What SOPA Means To Online Video Production

Gold Coast Marketing   Gold Coast Video Production   Gold Coast business video production services 

Unless you were trapped down a hole all last week you probably heard the word “SOPA” being bandied around and may have wondered what it means – or was it just a mis-spelling of the word “soap”?It is actually an acronym that may have profound implications for the web and, in particular, online video production.SOPA stands for “Stop Online Piracy Act” and is a bill currently being debated in the US congress.

Below we look at what the bill proposes, its possible implications for online video and recent developments.SOPA and PIPASOPA and its close cousin PIPA (Protect Intellectual Property Act), essentially aim to limit online piracy and theft of intellectual property (IP) by removing people’s ability to find it – through search engines for example.In short, supporters of the bills see them as necessary to protect IP online; opponents believe the measures go too far and will effectively lead to a censored web; that would be a frightening proposition for most of us, who are used to hearing the censored web in the likes of China and Iran roundly criticised by our fearless leaders!

The notable supporters of the bills include Hollywood movie producers and other big content producers, who were the main lobbyists behind getting the bills in motion.Notable opponents include the founders of Google, Twitter, Wikipedia, Yahoo and Reddit – who consider the measures giving the government too much power to censor the web.If They Passed….If these acts passed, the existing law called the Digital Millennium Copyright Act (DMCA) would essentially be made obsolete and pass the power to the government and even content providers to penalise sites that produce or link to content that they deem to be in breach of copyright or infringing IP.

Court orders could be obtained, before any proof is presented or cases heard, to cut off money to the alleged pirate site which would effectively bring it down; PayPal and credit card processing mechanisms through the banks would not be allowed to function and financial ruin would surely follow for the site– again, on the say-so of the complaining party.Possible Implications for Online Video Both SOPA and PIPA would impose legal restrictions on our ability to search freely for content that is available and many people see this as a dangerous step to clamping down on the freedom of the net to share content.Especially in this time of social media where content is increasingly shared across multiple sites at the press of a key, the move disturbs many of the leading web personalities and businesses.

People involved with online video production should take note – whether you are an online video production company like Video Labs or have a YouTube channel for your business, SOPA will probably affect you.You see, your site can get shut down not only if you yourself allegedly infringe copyright, but even if you LINK to content that allegedly infringes copyright.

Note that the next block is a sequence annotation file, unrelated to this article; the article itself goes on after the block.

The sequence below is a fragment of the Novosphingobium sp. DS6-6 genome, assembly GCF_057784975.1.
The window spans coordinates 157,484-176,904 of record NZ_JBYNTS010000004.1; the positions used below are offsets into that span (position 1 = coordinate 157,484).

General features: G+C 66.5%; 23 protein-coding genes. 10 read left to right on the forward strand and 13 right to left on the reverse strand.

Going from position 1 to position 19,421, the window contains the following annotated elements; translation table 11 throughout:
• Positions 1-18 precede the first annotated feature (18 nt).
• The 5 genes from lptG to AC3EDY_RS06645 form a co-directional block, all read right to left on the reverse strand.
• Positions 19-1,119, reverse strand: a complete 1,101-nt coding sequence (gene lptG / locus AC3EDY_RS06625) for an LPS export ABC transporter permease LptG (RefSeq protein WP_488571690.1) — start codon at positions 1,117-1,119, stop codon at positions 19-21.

By the time you prove that you haven’t infringed anything it could be 6 or 12 months down the track and you have had no income for that time – effectively you have been put out of business on a “guilty till proven innocent” charge.As it stands, the potential is for a site like YouTube or Facebook to be shut down because of one video that is claimed to infringe IP.Obviously that would be ridiculous and, in truth, would never happen, but it’s making many people very nervous to give up any rights that infringe upon freedom of the Internet; many people see it as a slippery slope.The big companies would likely be fine because they have the financial muscle to fight court orders and get their house in order; it’s likely the smaller guys and start ups that will suffer.

Recent DevelopmentsI think it’s fair to say that the opponents grabbed more of the limelight last week when they protested the bill and greatly raised public consciousness of the matter.Wikipedia and Reddit went “dark” on January 18th for a whole day, showing a black page in opposition to the moves; Google posted a link to a resource that informs people about SOPA;

 Vimeo also ran messages about the bills.Following these protests, votes on the bills were postponed because legislators withdrew their support.SummaryThere are not many of the countless people who make a living on the Internet that will enjoy seeing the passages of SOPA or PIPA.Although it is being debated in the US, it does affects Australian businesses and the rest of the net; this was brought home by the recent arrest of 4 leaders of the MegaUpload site (in New Zealand) and the closure of the site by the U.S. government as part of an alleged $175 million copyright infringement.

The broad language of the act makes its intentions and its implications unclear and makes it open to abuse, so this makes a lot of people very nervous – as you should be if you are involved with online video, because you may be in the cross-hairs of the IP Infringement teams.There are other ways to fight the problem of piracy – as Hulu has shown with their model of allowing people to legally catch up with their favourite TV shows online.This is an unfair, short-sighted, “sledgehammer” method and is overkill.

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